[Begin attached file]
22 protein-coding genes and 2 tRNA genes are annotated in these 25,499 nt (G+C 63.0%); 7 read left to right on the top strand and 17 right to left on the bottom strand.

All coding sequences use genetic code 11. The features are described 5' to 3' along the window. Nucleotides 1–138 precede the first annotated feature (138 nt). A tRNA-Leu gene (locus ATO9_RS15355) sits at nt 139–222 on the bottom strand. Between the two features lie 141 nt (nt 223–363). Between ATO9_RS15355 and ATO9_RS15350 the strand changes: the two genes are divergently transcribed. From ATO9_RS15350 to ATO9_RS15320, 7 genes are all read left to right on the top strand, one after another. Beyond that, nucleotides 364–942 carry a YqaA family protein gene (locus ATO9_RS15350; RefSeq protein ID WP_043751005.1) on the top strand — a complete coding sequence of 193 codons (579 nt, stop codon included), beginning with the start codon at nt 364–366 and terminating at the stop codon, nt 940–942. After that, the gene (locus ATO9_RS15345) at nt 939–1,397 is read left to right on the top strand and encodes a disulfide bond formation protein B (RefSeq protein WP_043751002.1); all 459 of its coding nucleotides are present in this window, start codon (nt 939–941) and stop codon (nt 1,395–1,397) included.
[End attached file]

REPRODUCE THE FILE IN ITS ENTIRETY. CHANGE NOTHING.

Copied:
22 protein-coding genes and 2 tRNA genes are annotated in these 25,499 nt (G+C 63.0%); 7 read left to right on the top strand and 17 right to left on the bottom strand.

All coding sequences use genetic code 11. The features are described 5' to 3' along the window. Nucleotides 1–138 precede the first annotated feature (138 nt). A tRNA-Leu gene (locus ATO9_RS15355) sits at nt 139–222 on the bottom strand. Between the two features lie 141 nt (nt 223–363). Between ATO9_RS15355 and ATO9_RS15350 the strand changes: the two genes are divergently transcribed. From ATO9_RS15350 to ATO9_RS15320, 7 genes are all read left to right on the top strand, one after another. Beyond that, nucleotides 364–942 carry a YqaA family protein gene (locus ATO9_RS15350; RefSeq protein ID WP_043751005.1) on the top strand — a complete coding sequence of 193 codons (579 nt, stop codon included), beginning with the start codon at nt 364–366 and terminating at the stop codon, nt 940–942. After that, the gene (locus ATO9_RS15345) at nt 939–1,397 is read left to right on the top strand and encodes a disulfide bond formation protein B (RefSeq protein WP_043751002.1); all 459 of its coding nucleotides are present in this window, start codon (nt 939–941) and stop codon (nt 1,395–1,397) included.